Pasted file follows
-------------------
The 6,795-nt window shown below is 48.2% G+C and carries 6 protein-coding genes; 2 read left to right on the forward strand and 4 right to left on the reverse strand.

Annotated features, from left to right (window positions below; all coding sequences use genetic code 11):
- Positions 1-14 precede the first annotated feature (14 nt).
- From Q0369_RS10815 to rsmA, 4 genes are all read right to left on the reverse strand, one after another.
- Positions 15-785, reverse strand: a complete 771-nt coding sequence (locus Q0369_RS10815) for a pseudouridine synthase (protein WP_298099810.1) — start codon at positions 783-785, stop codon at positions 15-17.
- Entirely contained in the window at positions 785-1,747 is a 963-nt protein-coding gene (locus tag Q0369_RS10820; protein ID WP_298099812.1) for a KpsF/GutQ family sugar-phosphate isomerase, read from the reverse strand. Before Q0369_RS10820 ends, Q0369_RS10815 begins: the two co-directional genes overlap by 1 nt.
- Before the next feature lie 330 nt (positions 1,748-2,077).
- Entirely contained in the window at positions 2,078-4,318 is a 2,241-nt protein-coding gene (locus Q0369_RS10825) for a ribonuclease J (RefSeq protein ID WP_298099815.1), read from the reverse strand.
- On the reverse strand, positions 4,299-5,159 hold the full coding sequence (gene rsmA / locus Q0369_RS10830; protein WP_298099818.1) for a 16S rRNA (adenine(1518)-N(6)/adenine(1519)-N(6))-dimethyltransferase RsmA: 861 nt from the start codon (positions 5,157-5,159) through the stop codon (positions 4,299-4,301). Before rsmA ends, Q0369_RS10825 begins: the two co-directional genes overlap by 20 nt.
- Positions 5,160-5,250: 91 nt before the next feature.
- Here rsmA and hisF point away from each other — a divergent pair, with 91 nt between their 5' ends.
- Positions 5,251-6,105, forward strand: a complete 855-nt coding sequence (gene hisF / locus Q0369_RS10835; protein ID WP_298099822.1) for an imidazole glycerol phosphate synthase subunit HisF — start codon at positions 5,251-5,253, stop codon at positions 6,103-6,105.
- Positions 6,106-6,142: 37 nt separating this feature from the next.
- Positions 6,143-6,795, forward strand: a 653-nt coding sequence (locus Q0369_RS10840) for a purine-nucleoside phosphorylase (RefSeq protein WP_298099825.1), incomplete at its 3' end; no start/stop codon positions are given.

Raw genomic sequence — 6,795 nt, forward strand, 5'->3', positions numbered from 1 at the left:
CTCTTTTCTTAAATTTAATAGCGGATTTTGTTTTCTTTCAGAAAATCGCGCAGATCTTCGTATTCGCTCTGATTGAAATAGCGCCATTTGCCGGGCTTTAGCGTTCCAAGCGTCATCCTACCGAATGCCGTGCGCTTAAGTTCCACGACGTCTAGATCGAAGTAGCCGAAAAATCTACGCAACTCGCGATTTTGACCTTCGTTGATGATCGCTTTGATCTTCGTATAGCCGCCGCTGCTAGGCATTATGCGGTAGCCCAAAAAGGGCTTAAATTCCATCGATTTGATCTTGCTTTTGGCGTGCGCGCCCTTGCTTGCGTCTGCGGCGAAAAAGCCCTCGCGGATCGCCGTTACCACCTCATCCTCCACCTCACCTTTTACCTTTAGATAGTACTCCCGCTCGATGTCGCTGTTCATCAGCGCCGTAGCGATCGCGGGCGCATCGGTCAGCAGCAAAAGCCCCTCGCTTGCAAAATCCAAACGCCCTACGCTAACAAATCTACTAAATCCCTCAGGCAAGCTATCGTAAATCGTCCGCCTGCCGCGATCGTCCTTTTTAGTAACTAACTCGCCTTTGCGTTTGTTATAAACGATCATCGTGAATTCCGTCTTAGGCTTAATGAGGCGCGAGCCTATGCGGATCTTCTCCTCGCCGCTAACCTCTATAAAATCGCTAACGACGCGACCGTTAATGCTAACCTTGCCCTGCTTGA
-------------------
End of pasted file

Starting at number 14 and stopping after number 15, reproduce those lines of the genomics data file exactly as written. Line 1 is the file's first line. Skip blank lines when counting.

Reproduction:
- Positions 6,143-6,795, forward strand: a 653-nt coding sequence (locus Q0369_RS10840) for a purine-nucleoside phosphorylase (RefSeq protein WP_298099825.1), incomplete at its 3' end; no start/stop codon positions are given.

Raw genomic sequence — 6,795 nt, forward strand, 5'->3', positions numbered from 1 at the left: